The average age of Accountants in Public Practice is 58 and getting older. Less than 20% of all practitioners have a documented exit or succession plan. So while many practitioners are thinking about retirement and life after their current business few are planning for it.

Like most things in business and life planning and preparation are critical. The value of your business is probable a key to your future so it is time to take a little time focusing on NOW.

Some questions you might be asking yourself are:

  • How can I exit my business on my terms and on my timetable?
  • How can I maximise the value of my business?
  • How can I ensure financial security for my family when I exit the business?
  • How can I ensure my business goes to the party of my choice?


  • Is succession a viable option?
  • If I just ‘put it on the market’ will there be a buyer and what would they pay?
  • How long can I keep working in my business if I cannot sell it?

The importance and need to have well structured exit plan is essential for all practitioners. For many practitioners, their business is a large part of their ‘net wealth’ so improving business value improves their future. As a business owner you want to know how to:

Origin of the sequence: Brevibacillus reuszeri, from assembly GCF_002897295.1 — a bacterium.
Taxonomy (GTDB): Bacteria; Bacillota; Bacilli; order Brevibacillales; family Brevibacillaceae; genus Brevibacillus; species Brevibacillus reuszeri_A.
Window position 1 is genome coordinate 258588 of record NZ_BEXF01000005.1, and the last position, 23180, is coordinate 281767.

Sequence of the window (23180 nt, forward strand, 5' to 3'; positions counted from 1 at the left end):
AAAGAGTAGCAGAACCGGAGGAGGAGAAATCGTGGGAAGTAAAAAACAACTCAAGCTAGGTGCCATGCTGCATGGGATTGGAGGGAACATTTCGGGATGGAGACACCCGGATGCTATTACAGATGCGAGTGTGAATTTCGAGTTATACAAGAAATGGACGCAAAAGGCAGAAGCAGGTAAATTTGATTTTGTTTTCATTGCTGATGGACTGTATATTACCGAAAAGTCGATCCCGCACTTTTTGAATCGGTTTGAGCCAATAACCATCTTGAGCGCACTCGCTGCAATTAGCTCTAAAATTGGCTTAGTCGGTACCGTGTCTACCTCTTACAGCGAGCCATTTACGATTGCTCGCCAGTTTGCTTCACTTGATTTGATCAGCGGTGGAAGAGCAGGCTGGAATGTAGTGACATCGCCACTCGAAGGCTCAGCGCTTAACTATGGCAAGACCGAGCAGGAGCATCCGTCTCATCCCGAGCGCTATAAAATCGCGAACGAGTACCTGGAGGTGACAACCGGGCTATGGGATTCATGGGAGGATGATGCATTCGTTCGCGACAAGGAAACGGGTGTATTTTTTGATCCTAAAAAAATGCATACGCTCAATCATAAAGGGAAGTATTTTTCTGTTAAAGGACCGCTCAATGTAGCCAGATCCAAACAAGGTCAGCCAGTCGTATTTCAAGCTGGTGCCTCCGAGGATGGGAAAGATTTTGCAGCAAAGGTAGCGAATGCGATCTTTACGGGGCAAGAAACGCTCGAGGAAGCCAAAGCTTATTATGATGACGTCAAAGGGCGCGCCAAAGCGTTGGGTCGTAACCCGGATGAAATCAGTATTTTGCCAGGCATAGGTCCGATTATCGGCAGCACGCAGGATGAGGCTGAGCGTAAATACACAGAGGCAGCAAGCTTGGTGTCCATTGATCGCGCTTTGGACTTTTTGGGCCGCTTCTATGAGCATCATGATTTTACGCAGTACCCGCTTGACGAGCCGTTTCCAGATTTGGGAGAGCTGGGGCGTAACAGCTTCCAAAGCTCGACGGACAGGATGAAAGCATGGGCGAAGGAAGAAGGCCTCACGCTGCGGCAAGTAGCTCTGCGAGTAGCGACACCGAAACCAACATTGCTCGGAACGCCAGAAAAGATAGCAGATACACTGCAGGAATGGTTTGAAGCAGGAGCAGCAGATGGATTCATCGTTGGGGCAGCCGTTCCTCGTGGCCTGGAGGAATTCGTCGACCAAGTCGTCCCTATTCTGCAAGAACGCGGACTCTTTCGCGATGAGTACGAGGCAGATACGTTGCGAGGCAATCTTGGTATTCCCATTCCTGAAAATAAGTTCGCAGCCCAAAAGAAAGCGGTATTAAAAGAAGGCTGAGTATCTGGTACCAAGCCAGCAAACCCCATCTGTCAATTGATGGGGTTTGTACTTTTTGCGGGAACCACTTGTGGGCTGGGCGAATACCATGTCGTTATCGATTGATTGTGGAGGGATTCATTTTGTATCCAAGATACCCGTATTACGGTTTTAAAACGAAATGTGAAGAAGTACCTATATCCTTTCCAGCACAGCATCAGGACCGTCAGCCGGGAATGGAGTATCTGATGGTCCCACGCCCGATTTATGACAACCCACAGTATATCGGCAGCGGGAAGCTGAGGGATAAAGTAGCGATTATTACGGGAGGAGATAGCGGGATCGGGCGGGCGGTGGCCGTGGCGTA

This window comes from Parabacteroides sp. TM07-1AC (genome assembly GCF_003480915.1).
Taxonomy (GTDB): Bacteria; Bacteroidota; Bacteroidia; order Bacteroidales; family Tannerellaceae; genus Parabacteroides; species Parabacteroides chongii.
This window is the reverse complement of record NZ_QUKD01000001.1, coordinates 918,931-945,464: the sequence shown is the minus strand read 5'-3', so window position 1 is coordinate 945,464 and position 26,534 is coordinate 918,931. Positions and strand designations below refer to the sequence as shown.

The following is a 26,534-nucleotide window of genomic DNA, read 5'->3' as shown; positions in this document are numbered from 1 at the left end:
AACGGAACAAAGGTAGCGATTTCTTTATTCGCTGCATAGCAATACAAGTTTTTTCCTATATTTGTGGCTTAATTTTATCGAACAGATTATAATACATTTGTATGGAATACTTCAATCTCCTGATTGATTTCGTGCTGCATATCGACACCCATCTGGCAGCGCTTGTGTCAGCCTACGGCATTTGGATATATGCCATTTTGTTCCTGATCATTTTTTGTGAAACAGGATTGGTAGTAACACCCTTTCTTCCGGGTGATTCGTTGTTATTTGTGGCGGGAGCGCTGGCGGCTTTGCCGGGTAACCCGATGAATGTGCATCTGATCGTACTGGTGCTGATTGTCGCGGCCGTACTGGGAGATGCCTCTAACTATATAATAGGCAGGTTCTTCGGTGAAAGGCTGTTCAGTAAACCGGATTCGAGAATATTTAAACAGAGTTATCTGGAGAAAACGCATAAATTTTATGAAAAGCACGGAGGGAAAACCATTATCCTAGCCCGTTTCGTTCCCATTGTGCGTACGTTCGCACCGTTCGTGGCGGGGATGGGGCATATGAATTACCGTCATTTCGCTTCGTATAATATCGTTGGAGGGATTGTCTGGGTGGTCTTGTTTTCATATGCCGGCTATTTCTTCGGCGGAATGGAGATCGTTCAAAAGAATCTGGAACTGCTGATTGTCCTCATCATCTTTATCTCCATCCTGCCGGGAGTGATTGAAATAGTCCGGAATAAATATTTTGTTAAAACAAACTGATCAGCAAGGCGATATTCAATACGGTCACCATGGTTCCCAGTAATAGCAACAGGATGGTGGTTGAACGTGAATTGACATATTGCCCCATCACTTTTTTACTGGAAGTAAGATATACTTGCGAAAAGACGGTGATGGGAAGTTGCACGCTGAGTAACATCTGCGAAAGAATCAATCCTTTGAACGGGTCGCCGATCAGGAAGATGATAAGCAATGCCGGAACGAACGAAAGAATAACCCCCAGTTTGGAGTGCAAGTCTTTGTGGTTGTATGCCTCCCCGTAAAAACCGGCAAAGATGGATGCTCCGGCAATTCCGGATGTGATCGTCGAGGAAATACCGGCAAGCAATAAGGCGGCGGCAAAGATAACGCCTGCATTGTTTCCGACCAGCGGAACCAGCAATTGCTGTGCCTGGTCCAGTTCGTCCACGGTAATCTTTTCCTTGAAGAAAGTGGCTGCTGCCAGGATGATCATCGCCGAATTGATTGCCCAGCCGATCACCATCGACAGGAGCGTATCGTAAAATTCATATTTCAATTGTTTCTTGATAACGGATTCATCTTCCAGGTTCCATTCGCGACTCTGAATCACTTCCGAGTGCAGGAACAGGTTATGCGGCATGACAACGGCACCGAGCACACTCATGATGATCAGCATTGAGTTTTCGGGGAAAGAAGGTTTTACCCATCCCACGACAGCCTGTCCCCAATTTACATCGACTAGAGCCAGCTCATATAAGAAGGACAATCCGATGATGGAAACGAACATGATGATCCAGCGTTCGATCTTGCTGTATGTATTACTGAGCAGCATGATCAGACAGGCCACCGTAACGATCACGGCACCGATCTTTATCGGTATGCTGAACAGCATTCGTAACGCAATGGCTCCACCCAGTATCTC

• What do you need to do so it sells for more rather than less?
  • Who can help you sell your business effectively?
  • How do you exit on your terms and your timetable?

We can help. Call us 1300 79 66 27.

How many accountants will make the cut?


A number of years ago I headed up a national network of consultants, most of whom were accountants in public practice. We ran annual conferences, and in one particular year I decided to engage a firm to carry out personality profiles for all those attending the conference. While it was hugely successful and created many great conversations, it was also notable for another reason.